We got the test results back from the vet a couple days later. The vet said that the test results were negative for parasites?! Now normally of course a negative result is what you want to get from a vet or doctor, but at this point I was totally convinced that we had tapeworms. There was nothing else the creepy moving worm thing on Sunday could be – plus all the dry or occasionally squishy inert white grain looking things that I kept finding on her or her bed. So I asked my vet if we could get treatment for tapeworms anyway. I had sent them multiple pictures of what I was finding, and brought in some of the egg packets for them to look at. Although they agreed that they looked like some kind of parasite, they just couldn’t confirm that they were in my dog since the test was negative. It’s important to note that fecal tests for tapeworms can often show a false negative due to the worm’s life cycle. The tapeworms don’t continuously release proglottids/eggs all the time. They go in spurts and only reproduce when they’re ready. And for a positive parasite test, you need to actually have some of the parasites or eggs in the fecal sample. So if the worms aren’t reproducing at the exact time you grab a sample, then the test will be negative. Even if you’ve found lots of other evidence to support that you have a worm issue.
Thankfully, we have a really good vet clinic we regularly go to, so when we asked if we could get treatment for tapeworms despite the negative test, they said yes. It was actually really easy to treat for the tapeworms too. I thought we might need some special dewormer or something, but the vet said some heartworm preventatives actually treat tapeworms as well. For those of you non-furbaby parents, heartworm preventatives are medication most dogs and cats need to take on a regular basis to prevent heartworms, a different type of internal parasite, but one that is super common (spread by mosquitoes) and can be deadly to pets. So, to treat the tapeworms, we just switched to the different heartworm preventative the vet recommended for a month… Switching medications for a month seemed to work almost immediately. I haven’t found a single egg packet or any other evidence of worms ever since we took the other heartworm preventative and now we’ve been switched back to our regular heartworm preventative for a couple months. Hopefully this will be the last time we ever see such creepy crawlies, but at least now I know what to look for. And more importantly, how to get rid of the parasites. I think I’ll keep blaming the groundhog for the infestation though – it’s the only new critter on the property…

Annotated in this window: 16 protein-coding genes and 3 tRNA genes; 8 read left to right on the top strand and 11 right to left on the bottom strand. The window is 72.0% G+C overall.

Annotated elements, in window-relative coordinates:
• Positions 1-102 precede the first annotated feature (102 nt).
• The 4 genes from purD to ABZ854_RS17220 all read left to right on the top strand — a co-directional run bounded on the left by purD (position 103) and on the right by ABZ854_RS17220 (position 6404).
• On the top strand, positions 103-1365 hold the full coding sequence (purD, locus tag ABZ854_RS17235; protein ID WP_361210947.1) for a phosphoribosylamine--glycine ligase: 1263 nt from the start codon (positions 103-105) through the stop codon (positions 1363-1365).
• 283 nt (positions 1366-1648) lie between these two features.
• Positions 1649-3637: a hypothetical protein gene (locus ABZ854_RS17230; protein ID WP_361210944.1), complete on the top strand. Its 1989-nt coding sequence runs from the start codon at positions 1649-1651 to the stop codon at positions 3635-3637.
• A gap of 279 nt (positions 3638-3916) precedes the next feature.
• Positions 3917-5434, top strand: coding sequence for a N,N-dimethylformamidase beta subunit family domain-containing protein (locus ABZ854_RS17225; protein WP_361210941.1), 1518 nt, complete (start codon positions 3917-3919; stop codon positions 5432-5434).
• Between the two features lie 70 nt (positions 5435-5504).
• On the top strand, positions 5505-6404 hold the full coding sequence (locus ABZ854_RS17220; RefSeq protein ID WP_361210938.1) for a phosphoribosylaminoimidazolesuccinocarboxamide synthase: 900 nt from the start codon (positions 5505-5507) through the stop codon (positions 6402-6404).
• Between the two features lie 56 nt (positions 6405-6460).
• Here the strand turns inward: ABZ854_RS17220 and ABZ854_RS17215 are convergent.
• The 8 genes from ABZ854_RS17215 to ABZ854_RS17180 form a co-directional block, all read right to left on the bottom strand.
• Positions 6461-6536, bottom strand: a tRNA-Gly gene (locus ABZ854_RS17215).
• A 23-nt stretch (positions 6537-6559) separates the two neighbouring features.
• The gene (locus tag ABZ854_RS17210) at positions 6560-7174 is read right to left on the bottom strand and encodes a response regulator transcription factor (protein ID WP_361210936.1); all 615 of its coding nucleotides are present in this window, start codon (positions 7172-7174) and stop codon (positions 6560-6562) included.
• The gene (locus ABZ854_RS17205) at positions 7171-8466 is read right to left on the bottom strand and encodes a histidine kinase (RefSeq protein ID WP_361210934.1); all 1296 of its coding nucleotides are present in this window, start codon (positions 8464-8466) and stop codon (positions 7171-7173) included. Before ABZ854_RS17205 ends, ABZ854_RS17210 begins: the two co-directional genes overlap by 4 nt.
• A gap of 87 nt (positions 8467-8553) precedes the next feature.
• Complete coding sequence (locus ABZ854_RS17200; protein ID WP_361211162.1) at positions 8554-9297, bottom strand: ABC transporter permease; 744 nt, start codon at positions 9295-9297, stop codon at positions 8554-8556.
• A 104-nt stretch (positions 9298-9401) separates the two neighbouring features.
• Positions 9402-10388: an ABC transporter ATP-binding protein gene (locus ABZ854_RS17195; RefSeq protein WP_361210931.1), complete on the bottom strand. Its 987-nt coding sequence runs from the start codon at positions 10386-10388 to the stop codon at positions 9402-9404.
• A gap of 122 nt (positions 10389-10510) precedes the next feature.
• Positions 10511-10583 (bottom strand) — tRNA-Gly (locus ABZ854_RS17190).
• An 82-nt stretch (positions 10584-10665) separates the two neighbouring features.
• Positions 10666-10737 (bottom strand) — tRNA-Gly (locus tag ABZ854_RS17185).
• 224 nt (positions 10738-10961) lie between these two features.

There are many, many different parasites that can attack both humans and pets. While the tapeworms Sunday got weren’t super serious, many parasites can be deadly if left untreated. If you suspect for any reason that you or your pet may have been infected with something, please seek medical attention for your or your pet immediately.
To learn more about tapeworms, check out these resources:
Super creepy, but also fascinating, video of the tapeworm moving:
You can help!
Want to help scientists and medical professionals collect data about parasites? Check out these citizen science projects on Notes from Nature! There is currently a nationwide initiative, the Terrestrial Parasite Tracker project, to try and make parasite data digitally available to anyone with an internet connection. Collecting and making this data digitally available (instead of just hidden in museum specimen cabinets somewhere) will make it much easier for scientists to track changes in parasite distributions, monitor species introductions into new places, discover important changes in host preferences, and generally help with the control and tracking of parasites. You can help by becoming a citizen scientist! Check out the Terrestrial Parasite Tracker projects on Notes from Nature to get started - no previous experience is needed. Just the will to want to help :)